“Just put more chlorine in it, motherfucker,” someone shouted from the crowd.

D chuckled and told them to be patient, his whiny rat-like voice squeaky and weak.

People demanded refunds and started to circle D. They tried to talk to us, but we said we were garbage, this wasn’t our jurisdiction. It was hard to fathom why anyone would want to get back into the pool, but sure enough, right at the thirty minute mark everyone jumped in and started splashing, dunking each other under the water and doing cannonballs.

D soon noticed that both garbage crews weren’t doing anything and told us to go back to work. P gave him the finger and walked away, something he did almost every day on the job and never got fired for. “Oh P,” D said, waving us away, “you’re such a joker. Why don’t you guys jump in and cool off before you go out for more garbage.”

“No thanks,” M and I said.

“What a fuckin’ pervert,” P said. He slammed the cab door shut. “I’m getting out of here an hour early. No amount of money is going to make me stay and clean up after these people.”

This is how it went on most busy days with our crew. P would always cut out early, leaving M and me to finish our shift. We never really minded when he left. It meant we could work in peace. “The late crew isn’t gonna do shit, so you guys better work overtime,” he said. “I know when someone is strung out, and J is strung out.”

We dropped P off at his car, and M got into the driver’s seat. “See you fuckers tomorrow,” P said.  Before peeling out of the gravel parking lot, leaving a trail of rising dust and gravel in the humid July air.

It was around four and the heat of the day seemed to by dying off, leaving a slick haze of moisture that covered us as we bumped and jostled in the cab, heading back into the picnic areas. It didn’t seem possible, but it looked as if there were more people than before. What were once green lawns were now brown, foot-trodden paths, turned to dust by the feet of the park guests. The barbecue areas were recognizable only by the piles of aluminum trays and tinfoil around them, shining like silver in the dimming light. Every way you looked there were people, carrying beach balls, chairs, coolers, and beers.

M and I hadn’t even made it through the first picnic area when the truck filled. The compactor whined as if complaining. It was getting dark and we still hadn’t seen the late crew, but we knew they were somewhere in the park, not doing anything. We could have ratted them out, told the boss they weren’t pulling their weight, but it never really crossed our minds. It seemed like a violation of some unspoken garbage code.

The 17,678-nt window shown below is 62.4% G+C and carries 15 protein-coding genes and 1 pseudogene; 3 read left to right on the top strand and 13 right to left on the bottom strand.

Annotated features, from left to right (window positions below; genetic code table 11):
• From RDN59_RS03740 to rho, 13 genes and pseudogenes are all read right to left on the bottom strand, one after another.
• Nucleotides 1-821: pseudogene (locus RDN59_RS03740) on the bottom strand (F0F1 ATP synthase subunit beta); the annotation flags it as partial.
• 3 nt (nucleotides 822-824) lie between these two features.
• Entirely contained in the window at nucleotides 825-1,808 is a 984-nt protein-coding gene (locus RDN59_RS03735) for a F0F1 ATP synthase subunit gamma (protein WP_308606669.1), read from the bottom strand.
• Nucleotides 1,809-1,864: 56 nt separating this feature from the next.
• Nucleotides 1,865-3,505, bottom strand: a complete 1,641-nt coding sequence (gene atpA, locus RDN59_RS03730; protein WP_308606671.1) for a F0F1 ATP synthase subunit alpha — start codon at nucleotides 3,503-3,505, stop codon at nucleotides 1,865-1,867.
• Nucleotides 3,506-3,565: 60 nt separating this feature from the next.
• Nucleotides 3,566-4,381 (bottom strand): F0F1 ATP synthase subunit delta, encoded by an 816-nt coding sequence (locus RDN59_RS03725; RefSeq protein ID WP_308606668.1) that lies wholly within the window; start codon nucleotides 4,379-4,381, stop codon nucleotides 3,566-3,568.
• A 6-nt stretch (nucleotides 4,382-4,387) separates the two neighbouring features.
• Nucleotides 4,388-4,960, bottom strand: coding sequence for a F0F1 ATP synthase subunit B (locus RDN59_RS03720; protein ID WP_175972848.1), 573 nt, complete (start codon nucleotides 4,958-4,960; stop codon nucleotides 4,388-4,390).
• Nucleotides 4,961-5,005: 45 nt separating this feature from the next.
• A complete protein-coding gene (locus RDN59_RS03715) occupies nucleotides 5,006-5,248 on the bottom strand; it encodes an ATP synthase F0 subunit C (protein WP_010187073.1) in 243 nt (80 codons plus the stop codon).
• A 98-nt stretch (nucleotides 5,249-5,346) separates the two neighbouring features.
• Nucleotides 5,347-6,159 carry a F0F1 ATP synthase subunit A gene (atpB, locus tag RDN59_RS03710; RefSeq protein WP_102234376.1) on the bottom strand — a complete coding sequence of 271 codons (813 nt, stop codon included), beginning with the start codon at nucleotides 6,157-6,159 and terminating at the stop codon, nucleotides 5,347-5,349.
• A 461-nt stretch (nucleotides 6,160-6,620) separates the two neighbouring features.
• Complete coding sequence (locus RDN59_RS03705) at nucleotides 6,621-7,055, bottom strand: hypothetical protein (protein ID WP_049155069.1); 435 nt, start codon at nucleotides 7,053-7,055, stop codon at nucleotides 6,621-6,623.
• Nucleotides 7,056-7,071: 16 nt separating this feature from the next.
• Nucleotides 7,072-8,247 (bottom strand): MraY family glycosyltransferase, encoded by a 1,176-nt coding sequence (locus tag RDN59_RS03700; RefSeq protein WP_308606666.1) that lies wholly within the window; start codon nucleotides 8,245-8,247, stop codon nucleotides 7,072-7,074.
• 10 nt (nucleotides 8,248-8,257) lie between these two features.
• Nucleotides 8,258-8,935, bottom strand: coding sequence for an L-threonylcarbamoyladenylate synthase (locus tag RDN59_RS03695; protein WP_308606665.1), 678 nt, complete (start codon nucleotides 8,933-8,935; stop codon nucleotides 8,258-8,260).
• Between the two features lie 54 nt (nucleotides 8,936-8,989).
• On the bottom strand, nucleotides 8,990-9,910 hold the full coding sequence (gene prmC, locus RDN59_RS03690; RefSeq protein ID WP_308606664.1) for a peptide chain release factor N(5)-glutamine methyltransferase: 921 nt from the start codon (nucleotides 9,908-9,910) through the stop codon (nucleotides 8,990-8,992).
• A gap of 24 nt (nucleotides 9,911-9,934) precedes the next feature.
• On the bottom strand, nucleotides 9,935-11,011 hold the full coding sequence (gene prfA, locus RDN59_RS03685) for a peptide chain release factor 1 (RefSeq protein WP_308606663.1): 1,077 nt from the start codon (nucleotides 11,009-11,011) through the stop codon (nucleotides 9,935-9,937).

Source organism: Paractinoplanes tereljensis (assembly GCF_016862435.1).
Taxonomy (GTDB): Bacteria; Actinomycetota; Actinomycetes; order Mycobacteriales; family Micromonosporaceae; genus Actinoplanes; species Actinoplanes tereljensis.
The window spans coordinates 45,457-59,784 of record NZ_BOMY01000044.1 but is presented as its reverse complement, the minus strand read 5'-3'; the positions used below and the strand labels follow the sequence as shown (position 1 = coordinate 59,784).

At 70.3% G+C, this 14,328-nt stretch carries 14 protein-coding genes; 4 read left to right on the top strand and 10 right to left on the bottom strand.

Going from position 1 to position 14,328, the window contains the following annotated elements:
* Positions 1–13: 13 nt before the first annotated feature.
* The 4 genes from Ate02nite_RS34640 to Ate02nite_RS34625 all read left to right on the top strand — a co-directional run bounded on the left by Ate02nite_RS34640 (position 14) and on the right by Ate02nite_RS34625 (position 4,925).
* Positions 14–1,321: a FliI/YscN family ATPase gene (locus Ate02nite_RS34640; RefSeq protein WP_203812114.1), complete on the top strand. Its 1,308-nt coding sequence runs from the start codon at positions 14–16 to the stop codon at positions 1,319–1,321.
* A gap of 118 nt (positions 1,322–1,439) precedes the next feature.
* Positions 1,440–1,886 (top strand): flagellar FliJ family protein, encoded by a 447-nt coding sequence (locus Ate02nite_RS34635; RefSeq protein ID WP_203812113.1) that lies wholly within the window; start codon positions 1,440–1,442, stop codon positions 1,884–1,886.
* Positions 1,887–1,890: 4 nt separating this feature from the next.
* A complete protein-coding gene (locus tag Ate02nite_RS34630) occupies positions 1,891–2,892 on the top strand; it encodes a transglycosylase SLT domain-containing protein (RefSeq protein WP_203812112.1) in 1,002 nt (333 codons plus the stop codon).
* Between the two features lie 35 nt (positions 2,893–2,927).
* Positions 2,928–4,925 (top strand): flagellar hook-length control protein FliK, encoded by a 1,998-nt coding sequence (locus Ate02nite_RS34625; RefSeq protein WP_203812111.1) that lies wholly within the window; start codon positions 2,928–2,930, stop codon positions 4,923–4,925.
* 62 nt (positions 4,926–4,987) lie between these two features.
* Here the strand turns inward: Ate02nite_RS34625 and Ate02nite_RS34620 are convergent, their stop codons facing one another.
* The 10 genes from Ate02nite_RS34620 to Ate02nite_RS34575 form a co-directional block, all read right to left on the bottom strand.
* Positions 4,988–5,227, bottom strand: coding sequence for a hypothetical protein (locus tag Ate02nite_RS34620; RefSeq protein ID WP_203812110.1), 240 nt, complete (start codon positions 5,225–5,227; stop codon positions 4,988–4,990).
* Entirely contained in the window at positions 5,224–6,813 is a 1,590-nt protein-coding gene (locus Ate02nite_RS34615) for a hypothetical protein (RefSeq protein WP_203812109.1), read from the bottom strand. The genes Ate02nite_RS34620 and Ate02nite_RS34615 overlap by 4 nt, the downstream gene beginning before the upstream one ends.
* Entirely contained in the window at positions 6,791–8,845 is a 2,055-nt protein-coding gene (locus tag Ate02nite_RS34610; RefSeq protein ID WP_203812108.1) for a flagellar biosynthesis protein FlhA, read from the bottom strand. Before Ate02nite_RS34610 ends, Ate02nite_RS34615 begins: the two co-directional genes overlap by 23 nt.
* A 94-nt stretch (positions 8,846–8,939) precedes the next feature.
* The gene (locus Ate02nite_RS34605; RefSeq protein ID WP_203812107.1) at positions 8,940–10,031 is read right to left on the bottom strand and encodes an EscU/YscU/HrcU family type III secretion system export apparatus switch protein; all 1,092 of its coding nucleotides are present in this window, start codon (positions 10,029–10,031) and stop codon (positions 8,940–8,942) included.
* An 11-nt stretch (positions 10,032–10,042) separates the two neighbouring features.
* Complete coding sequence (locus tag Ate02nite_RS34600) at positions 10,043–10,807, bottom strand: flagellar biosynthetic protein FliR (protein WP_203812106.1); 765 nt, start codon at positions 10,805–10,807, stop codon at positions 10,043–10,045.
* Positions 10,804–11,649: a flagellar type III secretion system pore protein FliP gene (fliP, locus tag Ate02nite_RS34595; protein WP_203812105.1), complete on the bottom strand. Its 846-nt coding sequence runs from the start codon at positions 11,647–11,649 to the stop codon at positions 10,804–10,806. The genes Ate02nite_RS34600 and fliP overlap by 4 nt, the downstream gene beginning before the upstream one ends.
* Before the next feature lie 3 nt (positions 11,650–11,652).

M and I were happy to get the mini dump truck because it had a radio, which meant music. The mini dump truck was a fairly new Dodge Ram pickup that had been converted to accommodate the various refuse needs of the park. With leather seats, air-conditioning and musical entertainment it was pure bliss compared to the garbage truck.

After getting a box of garbage bags from the supply room, M and I went back out into the park, trying to ignore what we knew lay ahead of us. The dump truck posed entirely new problems, as we couldn’t just throw lose garbage into the back of it. As a result, garbage was a two-man job. After putting a bag over top of the can, one guy had to flip the can while the other held the bag and tied it off. After tying the bag closed you had to throw it into back of the truck, where it needed to be stacked.

After picking our way through the first picnic area and moving to the second, M and I were exhausted, our shirts sticking to our backs, our faces smeared with grime and sweat. Gnats and mosquitos swarmed around us in the orange and purple light of dusk.

We didn’t talk. We didn’t complain; we worked, methodically going from can to can, flipping it, lifting it, tying the bag, tossing it. We repeated it over and over again. After clearing an area we’d get back into the truck and idle it a few more feet and then jump out again. People were beginning to leave the park, sunburned and drunk from their day of celebration. From where we were, I could see the parking lot was beginning to empty out.

M and I trudged on. By nine the park was completely dark and almost everyone had left. D told us to stay as long as we wanted to; whatever we missed tonight we would have to pick up the next morning. M and I sat in the truck. The park was empty now, except for us and the late-crew, who had most likely taken the garbage truck and gone into town for something to eat or drink. M and I could work forever, as long as we were getting paid holiday pay and overtime. The park was ours.

By the time we got to picnic area three it was pitch black, and the truck was filled to the brim. M cut the engine but left the key in so the radio would work. We pushed open the doors and stuck our weary feet through the windows. The wind came off the lake and brought with it some relief to the sweltering night. Bugs played in the headlights, and every once in a while we’d hear children calling back and forth to each other and people starting up their cars and leaving. M tuned into a classic rock station and waited for something worthwhile to come on.

We’d survived the garbage apocalypse. Tomorrow we’d have to come in early and see the wreckage in the light of the day. I was too tired and sore to think about anything, except for the darkness out in the park—that seemed tangible enough. We’d done a good day’s work. We’d collected people’s trash, made their 4th of July a little less stinky. As for M and me, this was how we liked spending our holiday. Sure, seeing family was nice, standing around a grill with a cold beer felt good too, taking your girlfriend to go see the fireworks somewhere—that was all nice, but none of it measured up to the garbage crew. Nothing compared to the thrill of seeing three thousand people streaming into a park and leaving it trampled and trashed; nothing beat hefting a massive garbage can over your head and depositing it into the truck and then hearing the sickening crush of the compactor as it consumed the waste. We were garbage men that summer, and we wouldn’t have wanted to spend our 4th of July any other way.

Soon Wiley is a native of Nyack, New York. He received his BA in English and Philosophy from Connecticut College. He currently attends the MFA program at Wichita State University, where he is the assistant editor of MOJO. His work has appeared in or is forth coming from TINGE Magazine, the Hawaii Review, Columbia College Literary Review, and others.